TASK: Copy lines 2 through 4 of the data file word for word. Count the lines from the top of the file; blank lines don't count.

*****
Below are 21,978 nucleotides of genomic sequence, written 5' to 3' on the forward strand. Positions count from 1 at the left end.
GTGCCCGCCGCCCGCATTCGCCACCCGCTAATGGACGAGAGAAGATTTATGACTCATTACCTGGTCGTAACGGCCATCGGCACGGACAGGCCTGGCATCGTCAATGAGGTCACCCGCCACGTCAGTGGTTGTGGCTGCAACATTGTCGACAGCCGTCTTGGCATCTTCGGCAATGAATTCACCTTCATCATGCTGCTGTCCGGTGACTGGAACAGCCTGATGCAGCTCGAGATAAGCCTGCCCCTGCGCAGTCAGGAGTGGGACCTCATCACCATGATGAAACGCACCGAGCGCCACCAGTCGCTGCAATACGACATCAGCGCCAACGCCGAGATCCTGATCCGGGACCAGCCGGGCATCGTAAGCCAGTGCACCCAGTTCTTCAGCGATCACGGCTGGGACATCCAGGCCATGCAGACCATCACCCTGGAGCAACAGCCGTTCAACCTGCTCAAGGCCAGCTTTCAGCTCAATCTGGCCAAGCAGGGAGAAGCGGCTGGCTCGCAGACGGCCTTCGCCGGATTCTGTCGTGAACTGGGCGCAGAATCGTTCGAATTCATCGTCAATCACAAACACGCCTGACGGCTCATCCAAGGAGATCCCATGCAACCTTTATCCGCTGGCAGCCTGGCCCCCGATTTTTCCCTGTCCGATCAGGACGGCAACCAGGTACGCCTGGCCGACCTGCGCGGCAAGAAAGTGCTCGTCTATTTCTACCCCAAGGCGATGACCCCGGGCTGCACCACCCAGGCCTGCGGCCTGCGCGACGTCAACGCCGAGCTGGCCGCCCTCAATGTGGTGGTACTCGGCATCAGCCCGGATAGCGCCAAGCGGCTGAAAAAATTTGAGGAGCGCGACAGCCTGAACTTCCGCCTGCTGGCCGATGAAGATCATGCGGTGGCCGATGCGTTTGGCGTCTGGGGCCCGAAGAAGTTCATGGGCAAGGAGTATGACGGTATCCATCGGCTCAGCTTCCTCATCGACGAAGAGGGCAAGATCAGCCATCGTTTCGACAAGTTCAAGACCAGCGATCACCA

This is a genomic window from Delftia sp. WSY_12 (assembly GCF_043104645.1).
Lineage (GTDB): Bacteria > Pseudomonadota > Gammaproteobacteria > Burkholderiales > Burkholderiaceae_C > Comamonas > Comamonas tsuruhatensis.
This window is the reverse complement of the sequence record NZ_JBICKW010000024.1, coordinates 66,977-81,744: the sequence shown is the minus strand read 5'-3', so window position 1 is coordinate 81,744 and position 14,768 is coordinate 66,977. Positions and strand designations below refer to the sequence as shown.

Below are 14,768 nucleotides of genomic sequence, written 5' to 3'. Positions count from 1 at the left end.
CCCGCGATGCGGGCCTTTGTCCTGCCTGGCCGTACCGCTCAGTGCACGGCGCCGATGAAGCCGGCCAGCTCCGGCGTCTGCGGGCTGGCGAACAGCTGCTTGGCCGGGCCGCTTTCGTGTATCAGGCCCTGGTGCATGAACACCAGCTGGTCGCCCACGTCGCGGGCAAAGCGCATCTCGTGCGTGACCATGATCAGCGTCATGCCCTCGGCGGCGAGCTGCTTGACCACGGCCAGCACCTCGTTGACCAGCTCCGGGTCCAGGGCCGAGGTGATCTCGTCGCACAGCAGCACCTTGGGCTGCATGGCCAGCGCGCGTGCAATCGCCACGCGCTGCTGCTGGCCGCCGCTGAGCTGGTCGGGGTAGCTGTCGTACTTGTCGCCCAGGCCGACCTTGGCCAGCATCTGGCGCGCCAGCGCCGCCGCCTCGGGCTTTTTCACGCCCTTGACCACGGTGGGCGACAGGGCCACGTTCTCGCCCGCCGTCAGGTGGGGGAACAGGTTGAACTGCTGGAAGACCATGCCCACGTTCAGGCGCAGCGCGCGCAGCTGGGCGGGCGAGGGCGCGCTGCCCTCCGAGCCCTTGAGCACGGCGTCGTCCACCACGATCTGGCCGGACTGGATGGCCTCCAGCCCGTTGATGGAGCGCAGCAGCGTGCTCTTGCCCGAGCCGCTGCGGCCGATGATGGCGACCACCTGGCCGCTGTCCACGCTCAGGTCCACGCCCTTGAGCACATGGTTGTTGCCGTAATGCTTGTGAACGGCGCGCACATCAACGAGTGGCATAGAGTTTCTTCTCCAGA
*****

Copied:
GTGCCCGCCGCCCGCATTCGCCACCCGCTAATGGACGAGAGAAGATTTATGACTCATTACCTGGTCGTAACGGCCATCGGCACGGACAGGCCTGGCATCGTCAATGAGGTCACCCGCCACGTCAGTGGTTGTGGCTGCAACATTGTCGACAGCCGTCTTGGCATCTTCGGCAATGAATTCACCTTCATCATGCTGCTGTCCGGTGACTGGAACAGCCTGATGCAGCTCGAGATAAGCCTGCCCCTGCGCAGTCAGGAGTGGGACCTCATCACCATGATGAAACGCACCGAGCGCCACCAGTCGCTGCAATACGACATCAGCGCCAACGCCGAGATCCTGATCCGGGACCAGCCGGGCATCGTAAGCCAGTGCACCCAGTTCTTCAGCGATCACGGCTGGGACATCCAGGCCATGCAGACCATCACCCTGGAGCAACAGCCGTTCAACCTGCTCAAGGCCAGCTTTCAGCTCAATCTGGCCAAGCAGGGAGAAGCGGCTGGCTCGCAGACGGCCTTCGCCGGATTCTGTCGTGAACTGGGCGCAGAATCGTTCGAATTCATCGTCAATCACAAACACGCCTGACGGCTCATCCAAGGAGATCCCATGCAACCTTTATCCGCTGGCAGCCTGGCCCCCGATTTTTCCCTGTCCGATCAGGACGGCAACCAGGTACGCCTGGCCGACCTGCGCGGCAAGAAAGTGCTCGTCTATTTCTACCCCAAGGCGATGACCCCGGGCTGCACCACCCAGGCCTGCGGCCTGCGCGACGTCAACGCCGAGCTGGCCGCCCTCAATGTGGTGGTACTCGGCATCAGCCCGGATAGCGCCAAGCGGCTGAAAAAATTTGAGGAGCGCGACAGCCTGAACTTCCGCCTGCTGGCCGATGAAGATCATGCGGTGGCCGATGCGTTTGGCGTCTGGGGCCCGAAGAAGTTCATGGGCAAGGAGTATGACGGTATCCATCGGCTCAGCTTCCTCATCGACGAAGAGGGCAAGATCAGCCATCGTTTCGACAAGTTCAAGACCAGCGATCACCA

This is a genomic window from Delftia sp. WSY_12 (assembly GCF_043104645.1).
Lineage (GTDB): Bacteria > Pseudomonadota > Gammaproteobacteria > Burkholderiales > Burkholderiaceae_C > Comamonas > Comamonas tsuruhatensis.